Soulful British singer-songwriter Rumer, with Pakistani roots, is about to prove that the world really does need her songs.
Soulful British singersongwriter Rumer is about to prove that the world really does need her songs.
THINGS look good for Rumer.
She was flown to California by Burt Bacharach so he could hear her sing; she was one of only two guests (the other being Plan B) invited to join Elton John and Leon Russell at the BBC Radio 2 Electric Proms; she recently played Later ... With Jools Holland; and her new album is receiving the kind of reviews that make most artistes crack open the champagne.
Sitting in the bar of the Roundhouse in London, however, the only drink on Rumer’s table is a pot of Earl Grey tea.
“The proof of it,” she allows, “will be if ladies who happen to be standing by the till in Tesco think, ‘Oh, that’ll be nice.’”
Genial, attractive and mellow, with a shawl over her shoulders, there is something of the welleducated hippy about Rumer. She’s at the Roundhouse on the final date of a tour supporting pop-folk heartthrob Joshua Radin. She tells how Radin was puzzled by his turn on Terry Wogan’s live performance show at the BBC Radio Theatre. “There were so many seniors,” he told her.
“Those are my people,” laughs Rumer, 31, throatily.
Refreshingly, she’s not focused on the trendy young demographic and mentions instead how once, when she sang Bill Withers’ song Grandma’s Hands in concert, an elderly lady came up afterwards and said how moved she’d been.
Her inclusive, easy-going attitude may derive from chasing a breakthrough for nigh on a decade, from her days with indie group La Honda, who once had a song in a Tic Tac advert, to recently providing vocals for German electronic outfit Boozoo Bajou. The songs on her new album,
Seasons Of My Soul, were honed trawling London’s live circuit. They are smooth, immediate, but shot through with heartache and salvation.
“The album works on two levels,” Rumer says. “You can hear it like a Norah Jones or Diana Krall album, have it on in the background and ignore it, or you can tune into it. Lyrically, I enjoy the challenge of explaining a complex and abstract emotional landscape through song.”
This, lush melody aside, is where the album hits home. Rumer is especially proud of the song On My Way Home which “describes a journey that’s beyond description” – through grief after the death of her mother from breast cancer in 2003.
“My life is before and after,” she says. “Before my mother’s death was the age of innocence, hitting the road with La Honda, having fun. Afterwards things went a little bit more serious.”
Rumer was born Sarah Joyce, the youngest of seven children, to a British family in Pakistan, only finding out later in life that her birth was the result of her mother’s affair with the family’s Pakistani cook. When she was four they returned to Britain and settled in the New Forest. Rumer became obsessed with old musicals and would sit with the video recorder and crayons, rewinding and writing down the lyrics.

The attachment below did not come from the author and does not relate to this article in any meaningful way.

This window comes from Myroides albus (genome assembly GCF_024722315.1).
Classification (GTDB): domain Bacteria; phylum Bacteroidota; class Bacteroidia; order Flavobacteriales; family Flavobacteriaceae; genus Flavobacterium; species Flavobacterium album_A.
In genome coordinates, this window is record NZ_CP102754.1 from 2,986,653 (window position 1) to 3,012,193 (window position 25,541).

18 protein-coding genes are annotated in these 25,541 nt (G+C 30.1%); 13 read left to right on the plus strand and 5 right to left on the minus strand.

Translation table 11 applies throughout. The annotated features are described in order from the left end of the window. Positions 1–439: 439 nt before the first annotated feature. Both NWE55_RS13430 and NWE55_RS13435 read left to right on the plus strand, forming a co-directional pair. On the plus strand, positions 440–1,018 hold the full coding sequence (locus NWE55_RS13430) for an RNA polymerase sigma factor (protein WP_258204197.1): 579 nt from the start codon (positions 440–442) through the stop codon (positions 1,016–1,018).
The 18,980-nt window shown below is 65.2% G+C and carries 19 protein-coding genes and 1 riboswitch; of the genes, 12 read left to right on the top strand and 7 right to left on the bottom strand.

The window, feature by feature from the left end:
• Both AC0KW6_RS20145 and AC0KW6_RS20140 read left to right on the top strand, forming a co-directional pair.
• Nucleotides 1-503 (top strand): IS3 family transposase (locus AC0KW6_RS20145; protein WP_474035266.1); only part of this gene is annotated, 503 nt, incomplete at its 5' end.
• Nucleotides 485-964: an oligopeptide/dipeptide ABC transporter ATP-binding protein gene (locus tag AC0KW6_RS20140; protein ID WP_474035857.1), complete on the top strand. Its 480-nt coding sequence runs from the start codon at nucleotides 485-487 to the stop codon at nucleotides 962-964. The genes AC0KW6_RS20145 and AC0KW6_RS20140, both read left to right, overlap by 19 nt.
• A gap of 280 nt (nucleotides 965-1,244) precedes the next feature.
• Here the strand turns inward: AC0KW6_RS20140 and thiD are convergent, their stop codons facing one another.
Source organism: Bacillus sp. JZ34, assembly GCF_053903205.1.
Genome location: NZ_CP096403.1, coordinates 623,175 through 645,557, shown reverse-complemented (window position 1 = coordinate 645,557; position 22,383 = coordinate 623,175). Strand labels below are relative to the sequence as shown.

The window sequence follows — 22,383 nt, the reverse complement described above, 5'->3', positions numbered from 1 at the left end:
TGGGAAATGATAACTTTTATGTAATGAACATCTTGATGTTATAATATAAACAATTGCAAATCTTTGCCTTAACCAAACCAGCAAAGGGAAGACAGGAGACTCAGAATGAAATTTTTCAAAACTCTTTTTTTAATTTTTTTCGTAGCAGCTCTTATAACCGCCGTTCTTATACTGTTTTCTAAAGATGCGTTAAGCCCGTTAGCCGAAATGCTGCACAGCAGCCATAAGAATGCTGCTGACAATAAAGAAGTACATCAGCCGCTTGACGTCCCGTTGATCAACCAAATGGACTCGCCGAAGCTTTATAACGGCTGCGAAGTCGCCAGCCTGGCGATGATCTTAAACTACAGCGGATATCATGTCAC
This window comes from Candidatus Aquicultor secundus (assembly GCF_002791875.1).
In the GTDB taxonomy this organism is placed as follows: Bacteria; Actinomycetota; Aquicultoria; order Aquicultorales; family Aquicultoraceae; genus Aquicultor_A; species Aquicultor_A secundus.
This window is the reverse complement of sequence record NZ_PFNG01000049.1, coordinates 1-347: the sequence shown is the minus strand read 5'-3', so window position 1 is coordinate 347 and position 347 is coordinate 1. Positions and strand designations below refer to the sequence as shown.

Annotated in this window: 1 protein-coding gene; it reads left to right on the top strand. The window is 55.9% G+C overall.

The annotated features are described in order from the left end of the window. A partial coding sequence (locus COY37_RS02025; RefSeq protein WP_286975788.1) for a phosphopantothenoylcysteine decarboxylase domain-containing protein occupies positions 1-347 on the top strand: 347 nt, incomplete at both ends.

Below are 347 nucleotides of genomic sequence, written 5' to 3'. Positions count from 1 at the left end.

This bleeds into her music, and is brought out by her producer and arranger Steve Brown. Brown is a composer for hire, probably most famous as bandleader Glenn Ponder in Steve Coogan’s Alan Partridge show Knowing Me,
Knowing You, but he also composed the successful musical
Spend, Spend, Spend. He saw Rumer at an open mic night and was musically smitten, since investing large amounts of time and money in her career.
However, the musical director of Harry Hill’s TV Burp did not seem an obvious choice for a budding Carole King.
“People who cared about me and my music were having a go saying, ‘ You have got to be kidding,’ ” she recalls, but Brown’s orchestral sheen adds something attractively retro to her work. I suggest the pair should do a Bond theme.
“Do you know,” she says conspiratorially, “I am working on a secret project with John Barry.”
Her other obvious influence is the singer-songwriters of California’s Laurel Canyon community of the early 1970s. So much so, she even spent an extended “hippy holiday” at Carly Simon’s place in Martha’s Vineyard a few years back, “staying up drinking and playing guitar” with Simon, her son Ben Taylor and even James Taylor.
She has a song, not on the album, called John Sebastian’s Girl and quotes the lyrics, “I wish I could be there/Oh take me back/ Those Canyon days are over/How I wish I could be there.”
On stage at the Roundhouse, however, there is no sign of paisley or flowers in her hair. Her 1.6m form is, instead, swathed in modest black. She concludes her half-hour support set with Aretha, an emotive paean to childhood loneliness.
Her striking hazel eyes are tightly closed. She cannot see that the hall is filled with young people who have arrived early to see her. — © The Daily Telegraph UK 2010
Rumer’s Seasons Of My Soul is released by Warner Music Malaysia
Emotional: Rumer’s album SeasonsOfMySoul was honed trawling London’s live circuit.